Tuesday, November 1, 2011

Taking to the Streets

With the Occupy Wall Street demonstrations gathering momentum spreading from city to city, one cannot help but marvel how remarkable these are.  Unlike in other countries like France where mass demonstrations against the government are routine, many Americans normally display indifference toward the political process.  Even in 2008 when the country was excited over the prospect of electing its first black president, the voter turnout was only about 56%. 

And in off-year elections, turnouts are much smaller. Perhaps there is an attitude here in the US that no matter whom we vote for, it really doesn’t make that much of a difference in our daily lives.  And if voting is too much trouble, certainly demonstrating in the streets is more than most people want to do.  But having said that, it’s hard to forget the demonstrations against the unpopular Vietnam War where unlike for our present wars, people were drafted to serve so indifference was not an option.

Our problems with unemployment and uneven distribution of wealth have been going on for some time now.  But most of the distress has been shared by the older people in the workplace.  After a career earning a decent living, many of these people have been discarded as being useless to the job market.  But while these people have found the road to re-employment to be a rocky one, the young college graduates have had far fewer problems – until about the last couple of years.  Now many of our college graduates are finding that they have no professional employment opportunities in their chosen fields after earning their diplomas.  And now they are on the hook for paying off sometimes massive college loans.   While those at the top of the economic food chain are doing quite well, their path to a middle class lifestyle has been shut off.  So once again indifference is not an option.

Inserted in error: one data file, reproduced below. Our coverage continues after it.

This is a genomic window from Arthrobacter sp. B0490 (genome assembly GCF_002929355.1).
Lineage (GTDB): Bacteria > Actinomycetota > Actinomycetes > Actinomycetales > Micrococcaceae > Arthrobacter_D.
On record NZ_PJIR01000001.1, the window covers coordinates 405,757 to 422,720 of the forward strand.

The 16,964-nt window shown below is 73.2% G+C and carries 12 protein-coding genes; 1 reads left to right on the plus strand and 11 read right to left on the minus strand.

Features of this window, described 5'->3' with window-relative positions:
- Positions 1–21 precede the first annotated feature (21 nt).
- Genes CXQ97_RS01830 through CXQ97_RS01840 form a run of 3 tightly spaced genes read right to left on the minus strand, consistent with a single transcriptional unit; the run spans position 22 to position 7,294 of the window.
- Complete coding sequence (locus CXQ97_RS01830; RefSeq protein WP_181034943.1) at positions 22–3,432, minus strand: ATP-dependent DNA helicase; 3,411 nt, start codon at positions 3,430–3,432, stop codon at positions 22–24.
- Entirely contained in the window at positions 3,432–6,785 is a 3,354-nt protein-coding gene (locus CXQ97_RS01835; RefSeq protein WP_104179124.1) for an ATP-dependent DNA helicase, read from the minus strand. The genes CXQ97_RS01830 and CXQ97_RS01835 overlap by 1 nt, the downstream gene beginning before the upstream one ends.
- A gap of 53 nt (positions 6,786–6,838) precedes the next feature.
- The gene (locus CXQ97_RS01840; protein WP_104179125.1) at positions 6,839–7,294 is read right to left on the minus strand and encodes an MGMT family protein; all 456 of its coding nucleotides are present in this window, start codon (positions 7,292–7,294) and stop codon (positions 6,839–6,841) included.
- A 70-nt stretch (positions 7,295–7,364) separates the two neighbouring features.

And while many compare the Occupy Wall Street movement with the Tea Party protests, there are significant differences.  Most notably, the Tea Party protests have been heavily financed by those on the political right, especially the Koch Brothers.  For more on this, please check out a previous posting The Koch Brothers - The Most Powerful People You've Never Heard Of.  With this financial support, the Tea Party has been able to work the political system to their advantage.

By contrast, the Occupy movement has been about calling to our attention that our political system is broken.  The power being wielded by those with the most money to buy control of our government is overshadowing any control that ordinary citizens have by way of the vote.  It has even led to outside observers such as the German magazine, Der Spiegel to ask Has America Become an Oligarchy?

The Occupy Wall Street movement is just one example of the sudden outbreak of tension between America's super-rich and the "other 99 percent." Experts now say the US has entered a second Gilded Age, but one in which hedge fund managers have replaced oil barons -- and are killing the American dream.

At first, the outraged members of the Occupy Wall Street movement in New York were mainly met with ridicule. They didn't seem to stand a chance and were judged incapable of going up against their adversaries, Wall Street's bankers and financial managers, either intellectually or in terms of economic knowledge.

Indeed, they have given shape to a development in the country that has been growing more acute for decades, one that numerous academics and experts have tried to analyze elsewhere in lengthy books and essays. It's a development so profound and revolutionary that it has shaken the world's most powerful nation to its core.
Just for this alone, we owe a debt of gratitude to the courageous people who are participating in these demonstrations and are in some cases enduring police brutality and pepper spray for a cause they believe in – a cause called democracy!